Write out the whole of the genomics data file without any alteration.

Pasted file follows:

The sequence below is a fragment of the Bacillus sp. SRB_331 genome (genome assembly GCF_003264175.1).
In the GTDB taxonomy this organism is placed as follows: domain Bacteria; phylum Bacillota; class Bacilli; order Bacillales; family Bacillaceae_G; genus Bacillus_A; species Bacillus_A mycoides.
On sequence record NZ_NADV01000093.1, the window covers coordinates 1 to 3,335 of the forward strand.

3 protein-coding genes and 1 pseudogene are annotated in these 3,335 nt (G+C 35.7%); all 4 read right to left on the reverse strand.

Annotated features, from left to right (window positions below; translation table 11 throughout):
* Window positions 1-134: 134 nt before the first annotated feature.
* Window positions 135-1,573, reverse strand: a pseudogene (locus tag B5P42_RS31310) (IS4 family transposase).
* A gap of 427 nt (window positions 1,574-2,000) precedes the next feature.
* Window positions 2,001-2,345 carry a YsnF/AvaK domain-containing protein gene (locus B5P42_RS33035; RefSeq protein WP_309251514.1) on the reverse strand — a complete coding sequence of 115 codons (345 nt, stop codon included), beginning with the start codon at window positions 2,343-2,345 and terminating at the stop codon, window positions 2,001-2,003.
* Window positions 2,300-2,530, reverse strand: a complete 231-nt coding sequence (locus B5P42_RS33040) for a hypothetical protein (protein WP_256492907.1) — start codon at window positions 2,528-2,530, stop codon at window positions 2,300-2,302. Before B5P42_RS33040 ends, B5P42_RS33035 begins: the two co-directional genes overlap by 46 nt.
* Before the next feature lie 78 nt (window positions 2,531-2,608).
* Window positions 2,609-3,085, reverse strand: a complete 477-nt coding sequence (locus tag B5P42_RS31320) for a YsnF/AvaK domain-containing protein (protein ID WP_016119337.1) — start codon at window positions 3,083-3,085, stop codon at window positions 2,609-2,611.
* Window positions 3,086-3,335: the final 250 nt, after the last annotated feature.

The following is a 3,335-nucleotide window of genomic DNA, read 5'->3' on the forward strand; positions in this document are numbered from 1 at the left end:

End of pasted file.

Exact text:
The sequence below is a fragment of the Bacillus sp. SRB_331 genome (genome assembly GCF_003264175.1).
In the GTDB taxonomy this organism is placed as follows: domain Bacteria; phylum Bacillota; class Bacilli; order Bacillales; family Bacillaceae_G; genus Bacillus_A; species Bacillus_A mycoides.
On sequence record NZ_NADV01000093.1, the window covers coordinates 1 to 3,335 of the forward strand.

3 protein-coding genes and 1 pseudogene are annotated in these 3,335 nt (G+C 35.7%); all 4 read right to left on the reverse strand.

Annotated features, from left to right (window positions below; translation table 11 throughout):
* Window positions 1-134: 134 nt before the first annotated feature.
* Window positions 135-1,573, reverse strand: a pseudogene (locus tag B5P42_RS31310) (IS4 family transposase).
* A gap of 427 nt (window positions 1,574-2,000) precedes the next feature.
* Window positions 2,001-2,345 carry a YsnF/AvaK domain-containing protein gene (locus B5P42_RS33035; RefSeq protein WP_309251514.1) on the reverse strand — a complete coding sequence of 115 codons (345 nt, stop codon included), beginning with the start codon at window positions 2,343-2,345 and terminating at the stop codon, window positions 2,001-2,003.
* Window positions 2,300-2,530, reverse strand: a complete 231-nt coding sequence (locus B5P42_RS33040) for a hypothetical protein (protein WP_256492907.1) — start codon at window positions 2,528-2,530, stop codon at window positions 2,300-2,302. Before B5P42_RS33040 ends, B5P42_RS33035 begins: the two co-directional genes overlap by 46 nt.
* Before the next feature lie 78 nt (window positions 2,531-2,608).
* Window positions 2,609-3,085, reverse strand: a complete 477-nt coding sequence (locus tag B5P42_RS31320) for a YsnF/AvaK domain-containing protein (protein ID WP_016119337.1) — start codon at window positions 3,083-3,085, stop codon at window positions 2,609-2,611.
* Window positions 3,086-3,335: the final 250 nt, after the last annotated feature.

The following is a 3,335-nucleotide window of genomic DNA, read 5'->3' on the forward strand; positions in this document are numbered from 1 at the left end: